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The Importance of Finding Non-Judgmental Spaces and Allies

When struggling with addiction, we often face so much judgment, both within ourselves and from other people, that it becomes imperative that we find spaces and allies with which we don’t feel judged in order to help us recover. It’s crucial that we feel safe and secure enough to feel comfortable within our own skin so that we can begin to learn how to accept ourselves for who we are and to embrace our challenges rather than condemning them. It can be virtually impossible to heal ourselves when we’re still battling judgment from all sides, from within ourselves, from our families and communities, and from society as a whole.

Addiction is still very stigmatized, and there is an abundance of misinformation, misunderstanding and stereotyping around addiction and mental illness. We internalize the cultural stigmas around addicts and addiction, and we feel bad about ourselves as a result. We come to believe that our illnesses make us bad people. We’re also dealing with our own personal shame around the mistakes we’ve made, the things we’ve done wrong, and all the ways in which we’ve hurt people. We spend years of our lives rejecting ourselves and thinking there is something fundamentally wrong with us.

Over time, once we find relationships and spaces within which we feel safe and comfortable to be ourselves, we learn that having things to heal from doesn’t mean we are inherently bad, shameful, or inadequate. We have painful things within ourselves to resolve, just like anyone else. We have healing work to do within ourselves, just as we all do. We are not any worse than other people because of our struggles with addiction. We need allies who support, embrace and accept us, who make us feel heard, understood, appreciated and validated. We need to surround ourselves with other people also in recovery. We need to learn unconditional self-love and self-acceptance. Finding non-judgmental spaces helps with this immeasurably.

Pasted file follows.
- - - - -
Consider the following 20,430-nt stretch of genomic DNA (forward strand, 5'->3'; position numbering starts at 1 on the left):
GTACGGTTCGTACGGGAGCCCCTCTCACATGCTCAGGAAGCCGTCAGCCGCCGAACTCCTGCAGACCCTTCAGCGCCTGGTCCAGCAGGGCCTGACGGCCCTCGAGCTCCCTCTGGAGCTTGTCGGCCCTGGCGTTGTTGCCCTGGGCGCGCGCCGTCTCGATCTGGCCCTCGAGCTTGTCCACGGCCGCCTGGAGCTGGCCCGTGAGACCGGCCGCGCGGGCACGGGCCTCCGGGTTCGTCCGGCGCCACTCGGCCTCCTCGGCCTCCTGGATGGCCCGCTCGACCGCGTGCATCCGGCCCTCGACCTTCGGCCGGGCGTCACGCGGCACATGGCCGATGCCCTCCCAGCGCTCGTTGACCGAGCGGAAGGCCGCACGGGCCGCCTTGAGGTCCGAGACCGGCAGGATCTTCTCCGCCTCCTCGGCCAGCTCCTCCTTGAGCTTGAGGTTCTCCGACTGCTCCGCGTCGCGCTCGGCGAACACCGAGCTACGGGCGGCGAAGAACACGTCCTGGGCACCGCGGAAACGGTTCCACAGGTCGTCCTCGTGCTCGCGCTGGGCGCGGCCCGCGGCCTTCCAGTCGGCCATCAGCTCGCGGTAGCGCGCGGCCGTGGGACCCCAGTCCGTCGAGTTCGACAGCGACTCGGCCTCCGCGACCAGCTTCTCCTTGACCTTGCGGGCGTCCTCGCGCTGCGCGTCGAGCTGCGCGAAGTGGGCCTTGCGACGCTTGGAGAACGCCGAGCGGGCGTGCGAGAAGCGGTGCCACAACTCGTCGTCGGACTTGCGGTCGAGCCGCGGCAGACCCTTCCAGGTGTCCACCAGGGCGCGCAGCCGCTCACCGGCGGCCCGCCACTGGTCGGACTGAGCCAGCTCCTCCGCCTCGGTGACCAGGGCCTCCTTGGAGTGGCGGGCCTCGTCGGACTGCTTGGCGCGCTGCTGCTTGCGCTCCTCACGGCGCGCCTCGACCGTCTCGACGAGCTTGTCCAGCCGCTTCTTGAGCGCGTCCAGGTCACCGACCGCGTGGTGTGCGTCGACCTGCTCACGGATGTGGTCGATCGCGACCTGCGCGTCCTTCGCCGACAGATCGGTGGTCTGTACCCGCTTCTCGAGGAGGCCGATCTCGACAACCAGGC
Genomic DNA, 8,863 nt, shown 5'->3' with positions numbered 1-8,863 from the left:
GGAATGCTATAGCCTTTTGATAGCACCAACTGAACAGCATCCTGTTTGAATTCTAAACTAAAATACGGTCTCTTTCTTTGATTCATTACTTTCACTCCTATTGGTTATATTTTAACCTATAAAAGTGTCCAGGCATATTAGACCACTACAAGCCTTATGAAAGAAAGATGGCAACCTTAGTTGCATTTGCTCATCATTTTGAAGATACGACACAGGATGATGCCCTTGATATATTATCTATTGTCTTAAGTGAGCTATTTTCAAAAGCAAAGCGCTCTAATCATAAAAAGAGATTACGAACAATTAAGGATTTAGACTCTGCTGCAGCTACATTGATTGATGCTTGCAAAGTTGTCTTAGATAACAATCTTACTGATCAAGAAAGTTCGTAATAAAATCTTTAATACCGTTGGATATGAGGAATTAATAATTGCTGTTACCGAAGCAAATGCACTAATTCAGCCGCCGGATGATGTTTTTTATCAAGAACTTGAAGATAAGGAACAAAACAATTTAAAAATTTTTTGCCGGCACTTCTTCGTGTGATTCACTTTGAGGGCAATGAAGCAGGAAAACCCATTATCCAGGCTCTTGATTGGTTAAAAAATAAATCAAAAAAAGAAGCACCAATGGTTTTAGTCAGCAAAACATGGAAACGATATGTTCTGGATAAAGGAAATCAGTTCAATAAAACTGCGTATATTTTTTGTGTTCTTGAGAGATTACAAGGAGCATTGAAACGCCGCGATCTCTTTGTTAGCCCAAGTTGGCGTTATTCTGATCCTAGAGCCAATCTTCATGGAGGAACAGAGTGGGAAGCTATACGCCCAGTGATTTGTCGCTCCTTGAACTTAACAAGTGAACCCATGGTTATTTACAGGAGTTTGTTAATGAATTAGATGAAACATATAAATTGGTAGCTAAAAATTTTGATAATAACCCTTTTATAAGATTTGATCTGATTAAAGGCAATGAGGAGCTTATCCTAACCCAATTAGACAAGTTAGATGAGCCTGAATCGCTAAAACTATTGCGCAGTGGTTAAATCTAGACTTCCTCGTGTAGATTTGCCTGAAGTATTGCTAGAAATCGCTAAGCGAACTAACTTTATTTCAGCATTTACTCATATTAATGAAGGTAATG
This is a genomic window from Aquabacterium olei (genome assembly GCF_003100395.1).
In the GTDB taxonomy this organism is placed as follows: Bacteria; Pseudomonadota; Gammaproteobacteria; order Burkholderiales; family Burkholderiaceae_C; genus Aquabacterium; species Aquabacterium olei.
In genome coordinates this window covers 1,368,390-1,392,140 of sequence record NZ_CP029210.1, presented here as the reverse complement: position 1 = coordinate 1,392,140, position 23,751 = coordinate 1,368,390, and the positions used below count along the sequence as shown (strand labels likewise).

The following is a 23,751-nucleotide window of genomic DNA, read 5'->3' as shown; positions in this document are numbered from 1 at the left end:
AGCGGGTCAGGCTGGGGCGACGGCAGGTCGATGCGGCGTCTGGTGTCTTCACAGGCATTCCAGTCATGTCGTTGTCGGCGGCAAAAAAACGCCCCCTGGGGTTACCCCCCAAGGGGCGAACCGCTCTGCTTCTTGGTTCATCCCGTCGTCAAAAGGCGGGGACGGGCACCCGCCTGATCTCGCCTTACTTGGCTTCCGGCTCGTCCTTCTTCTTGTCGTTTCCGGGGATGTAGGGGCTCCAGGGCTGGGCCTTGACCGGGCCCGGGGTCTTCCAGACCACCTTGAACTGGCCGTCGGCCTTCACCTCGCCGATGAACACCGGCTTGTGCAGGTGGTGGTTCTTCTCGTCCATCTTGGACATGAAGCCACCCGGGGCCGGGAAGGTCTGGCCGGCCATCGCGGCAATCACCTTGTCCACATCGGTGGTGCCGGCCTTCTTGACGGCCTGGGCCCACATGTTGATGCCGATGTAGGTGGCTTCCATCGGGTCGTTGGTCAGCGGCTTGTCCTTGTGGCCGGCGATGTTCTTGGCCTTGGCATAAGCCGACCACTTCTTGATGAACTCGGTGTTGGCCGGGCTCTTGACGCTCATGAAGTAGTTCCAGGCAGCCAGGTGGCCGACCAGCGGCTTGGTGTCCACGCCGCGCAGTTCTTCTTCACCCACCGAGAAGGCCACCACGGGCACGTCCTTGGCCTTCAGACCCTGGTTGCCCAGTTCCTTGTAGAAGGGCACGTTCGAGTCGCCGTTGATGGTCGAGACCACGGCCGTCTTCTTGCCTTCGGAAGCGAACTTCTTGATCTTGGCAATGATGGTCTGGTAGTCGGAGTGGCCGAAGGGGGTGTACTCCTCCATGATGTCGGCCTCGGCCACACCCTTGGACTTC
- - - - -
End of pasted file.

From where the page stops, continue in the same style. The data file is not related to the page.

The loneliness and isolation we experience when we’re feeling judged and rejected can contribute to our depression and other mental health issues and can worsen our addictive patterns because we seek solace from our pain in our drugs of choice. When we feel supported without being judged, we’re able to open ourselves up to other people and stop closing ourselves off to the help we need. We’re able to start being more honest with ourselves and accept ourselves for who we are. We’re better able to come to terms with the difficulties of our addictions. Finding spaces and relationships that don’t judge us is an important part of our recovery work.

The Guest House is a welcoming and supportive recovery home where you will be met with open arms, wherever where you are on your journey, without judgment or expectation. Call 855-483-7800 today for more information.